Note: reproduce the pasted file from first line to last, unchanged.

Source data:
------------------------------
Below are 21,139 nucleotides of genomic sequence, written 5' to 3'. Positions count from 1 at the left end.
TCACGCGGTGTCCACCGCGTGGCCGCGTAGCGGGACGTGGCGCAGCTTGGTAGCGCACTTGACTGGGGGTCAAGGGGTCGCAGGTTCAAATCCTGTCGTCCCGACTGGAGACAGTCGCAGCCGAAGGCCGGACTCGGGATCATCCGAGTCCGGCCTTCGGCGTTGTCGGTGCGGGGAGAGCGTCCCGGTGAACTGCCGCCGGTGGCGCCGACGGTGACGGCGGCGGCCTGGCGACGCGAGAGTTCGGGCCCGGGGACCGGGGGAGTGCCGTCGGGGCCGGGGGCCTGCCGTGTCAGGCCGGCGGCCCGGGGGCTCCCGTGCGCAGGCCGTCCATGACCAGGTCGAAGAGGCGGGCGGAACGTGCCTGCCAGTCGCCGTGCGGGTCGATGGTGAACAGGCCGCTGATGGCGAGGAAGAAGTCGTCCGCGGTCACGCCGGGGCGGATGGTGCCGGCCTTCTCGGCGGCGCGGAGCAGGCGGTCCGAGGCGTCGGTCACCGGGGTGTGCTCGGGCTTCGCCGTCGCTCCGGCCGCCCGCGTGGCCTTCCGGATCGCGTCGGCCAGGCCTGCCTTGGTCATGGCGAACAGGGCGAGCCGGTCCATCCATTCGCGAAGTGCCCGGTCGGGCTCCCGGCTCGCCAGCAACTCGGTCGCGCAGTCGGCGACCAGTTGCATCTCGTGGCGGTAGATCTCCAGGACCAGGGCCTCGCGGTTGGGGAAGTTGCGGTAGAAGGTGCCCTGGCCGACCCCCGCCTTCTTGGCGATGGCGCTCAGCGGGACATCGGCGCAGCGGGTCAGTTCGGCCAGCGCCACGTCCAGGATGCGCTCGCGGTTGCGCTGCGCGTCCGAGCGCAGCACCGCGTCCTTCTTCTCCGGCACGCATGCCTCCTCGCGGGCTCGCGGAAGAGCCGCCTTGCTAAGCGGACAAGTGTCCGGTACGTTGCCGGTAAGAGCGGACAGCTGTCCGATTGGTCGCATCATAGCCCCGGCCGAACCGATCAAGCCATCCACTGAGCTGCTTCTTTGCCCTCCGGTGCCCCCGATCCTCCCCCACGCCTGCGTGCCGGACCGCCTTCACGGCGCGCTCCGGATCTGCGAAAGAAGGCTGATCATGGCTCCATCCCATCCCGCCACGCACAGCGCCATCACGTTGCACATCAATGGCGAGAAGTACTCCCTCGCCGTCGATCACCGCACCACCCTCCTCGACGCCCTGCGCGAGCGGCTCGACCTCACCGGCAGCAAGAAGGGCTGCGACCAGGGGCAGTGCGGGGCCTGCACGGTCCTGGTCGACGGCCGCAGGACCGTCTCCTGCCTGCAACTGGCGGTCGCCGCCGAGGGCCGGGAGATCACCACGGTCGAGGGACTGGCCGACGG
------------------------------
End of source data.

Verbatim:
Below are 21,139 nucleotides of genomic sequence, written 5' to 3'. Positions count from 1 at the left end.
TCACGCGGTGTCCACCGCGTGGCCGCGTAGCGGGACGTGGCGCAGCTTGGTAGCGCACTTGACTGGGGGTCAAGGGGTCGCAGGTTCAAATCCTGTCGTCCCGACTGGAGACAGTCGCAGCCGAAGGCCGGACTCGGGATCATCCGAGTCCGGCCTTCGGCGTTGTCGGTGCGGGGAGAGCGTCCCGGTGAACTGCCGCCGGTGGCGCCGACGGTGACGGCGGCGGCCTGGCGACGCGAGAGTTCGGGCCCGGGGACCGGGGGAGTGCCGTCGGGGCCGGGGGCCTGCCGTGTCAGGCCGGCGGCCCGGGGGCTCCCGTGCGCAGGCCGTCCATGACCAGGTCGAAGAGGCGGGCGGAACGTGCCTGCCAGTCGCCGTGCGGGTCGATGGTGAACAGGCCGCTGATGGCGAGGAAGAAGTCGTCCGCGGTCACGCCGGGGCGGATGGTGCCGGCCTTCTCGGCGGCGCGGAGCAGGCGGTCCGAGGCGTCGGTCACCGGGGTGTGCTCGGGCTTCGCCGTCGCTCCGGCCGCCCGCGTGGCCTTCCGGATCGCGTCGGCCAGGCCTGCCTTGGTCATGGCGAACAGGGCGAGCCGGTCCATCCATTCGCGAAGTGCCCGGTCGGGCTCCCGGCTCGCCAGCAACTCGGTCGCGCAGTCGGCGACCAGTTGCATCTCGTGGCGGTAGATCTCCAGGACCAGGGCCTCGCGGTTGGGGAAGTTGCGGTAGAAGGTGCCCTGGCCGACCCCCGCCTTCTTGGCGATGGCGCTCAGCGGGACATCGGCGCAGCGGGTCAGTTCGGCCAGCGCCACGTCCAGGATGCGCTCGCGGTTGCGCTGCGCGTCCGAGCGCAGCACCGCGTCCTTCTTCTCCGGCACGCATGCCTCCTCGCGGGCTCGCGGAAGAGCCGCCTTGCTAAGCGGACAAGTGTCCGGTACGTTGCCGGTAAGAGCGGACAGCTGTCCGATTGGTCGCATCATAGCCCCGGCCGAACCGATCAAGCCATCCACTGAGCTGCTTCTTTGCCCTCCGGTGCCCCCGATCCTCCCCCACGCCTGCGTGCCGGACCGCCTTCACGGCGCGCTCCGGATCTGCGAAAGAAGGCTGATCATGGCTCCATCCCATCCCGCCACGCACAGCGCCATCACGTTGCACATCAATGGCGAGAAGTACTCCCTCGCCGTCGATCACCGCACCACCCTCCTCGACGCCCTGCGCGAGCGGCTCGACCTCACCGGCAGCAAGAAGGGCTGCGACCAGGGGCAGTGCGGGGCCTGCACGGTCCTGGTCGACGGCCGCAGGACCGTCTCCTGCCTGCAACTGGCGGTCGCCGCCGAGGGCCGGGAGATCACCACGGTCGAGGGACTGGCCGACGG